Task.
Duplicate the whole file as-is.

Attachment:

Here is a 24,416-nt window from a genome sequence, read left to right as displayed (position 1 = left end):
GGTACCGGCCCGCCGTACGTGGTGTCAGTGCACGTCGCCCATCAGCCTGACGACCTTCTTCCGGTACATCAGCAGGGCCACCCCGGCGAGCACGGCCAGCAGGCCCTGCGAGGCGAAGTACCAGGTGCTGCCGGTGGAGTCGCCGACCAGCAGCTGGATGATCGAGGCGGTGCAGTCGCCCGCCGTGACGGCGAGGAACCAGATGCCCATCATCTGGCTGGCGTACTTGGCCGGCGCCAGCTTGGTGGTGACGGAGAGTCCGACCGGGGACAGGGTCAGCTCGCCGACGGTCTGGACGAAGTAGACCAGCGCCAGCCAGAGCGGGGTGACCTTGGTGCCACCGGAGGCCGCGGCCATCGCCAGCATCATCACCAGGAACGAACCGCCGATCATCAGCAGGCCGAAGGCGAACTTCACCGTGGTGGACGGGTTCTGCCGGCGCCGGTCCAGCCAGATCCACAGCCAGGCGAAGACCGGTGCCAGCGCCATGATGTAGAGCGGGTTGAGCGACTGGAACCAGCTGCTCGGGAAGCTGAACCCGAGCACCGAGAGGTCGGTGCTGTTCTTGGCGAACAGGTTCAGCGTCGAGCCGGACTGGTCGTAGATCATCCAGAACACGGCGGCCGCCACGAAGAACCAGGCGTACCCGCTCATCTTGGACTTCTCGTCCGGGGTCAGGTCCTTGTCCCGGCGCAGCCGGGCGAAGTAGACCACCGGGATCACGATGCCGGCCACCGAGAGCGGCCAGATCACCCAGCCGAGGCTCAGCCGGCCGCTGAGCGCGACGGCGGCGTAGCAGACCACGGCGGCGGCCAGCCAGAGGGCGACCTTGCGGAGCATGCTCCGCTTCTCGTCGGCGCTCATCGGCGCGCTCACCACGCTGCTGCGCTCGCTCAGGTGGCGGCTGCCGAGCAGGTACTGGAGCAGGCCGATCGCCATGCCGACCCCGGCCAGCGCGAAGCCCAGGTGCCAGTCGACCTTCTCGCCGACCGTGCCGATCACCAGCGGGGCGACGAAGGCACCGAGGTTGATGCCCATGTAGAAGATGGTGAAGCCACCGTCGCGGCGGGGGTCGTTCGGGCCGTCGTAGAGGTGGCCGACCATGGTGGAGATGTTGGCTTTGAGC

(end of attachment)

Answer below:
Here is a 24,416-nt window from a genome sequence, read left to right as displayed (position 1 = left end):
GGTACCGGCCCGCCGTACGTGGTGTCAGTGCACGTCGCCCATCAGCCTGACGACCTTCTTCCGGTACATCAGCAGGGCCACCCCGGCGAGCACGGCCAGCAGGCCCTGCGAGGCGAAGTACCAGGTGCTGCCGGTGGAGTCGCCGACCAGCAGCTGGATGATCGAGGCGGTGCAGTCGCCCGCCGTGACGGCGAGGAACCAGATGCCCATCATCTGGCTGGCGTACTTGGCCGGCGCCAGCTTGGTGGTGACGGAGAGTCCGACCGGGGACAGGGTCAGCTCGCCGACGGTCTGGACGAAGTAGACCAGCGCCAGCCAGAGCGGGGTGACCTTGGTGCCACCGGAGGCCGCGGCCATCGCCAGCATCATCACCAGGAACGAACCGCCGATCATCAGCAGGCCGAAGGCGAACTTCACCGTGGTGGACGGGTTCTGCCGGCGCCGGTCCAGCCAGATCCACAGCCAGGCGAAGACCGGTGCCAGCGCCATGATGTAGAGCGGGTTGAGCGACTGGAACCAGCTGCTCGGGAAGCTGAACCCGAGCACCGAGAGGTCGGTGCTGTTCTTGGCGAACAGGTTCAGCGTCGAGCCGGACTGGTCGTAGATCATCCAGAACACGGCGGCCGCCACGAAGAACCAGGCGTACCCGCTCATCTTGGACTTCTCGTCCGGGGTCAGGTCCTTGTCCCGGCGCAGCCGGGCGAAGTAGACCACCGGGATCACGATGCCGGCCACCGAGAGCGGCCAGATCACCCAGCCGAGGCTCAGCCGGCCGCTGAGCGCGACGGCGGCGTAGCAGACCACGGCGGCGGCCAGCCAGAGGGCGACCTTGCGGAGCATGCTCCGCTTCTCGTCGGCGCTCATCGGCGCGCTCACCACGCTGCTGCGCTCGCTCAGGTGGCGGCTGCCGAGCAGGTACTGGAGCAGGCCGATCGCCATGCCGACCCCGGCCAGCGCGAAGCCCAGGTGCCAGTCGACCTTCTCGCCGACCGTGCCGATCACCAGCGGGGCGACGAAGGCACCGAGGTTGATGCCCATGTAGAAGATGGTGAAGCCACCGTCGCGGCGGGGGTCGTTCGGGCCGTCGTAGAGGTGGCCGACCATGGTGGAGATGTTGGCTTTGAGC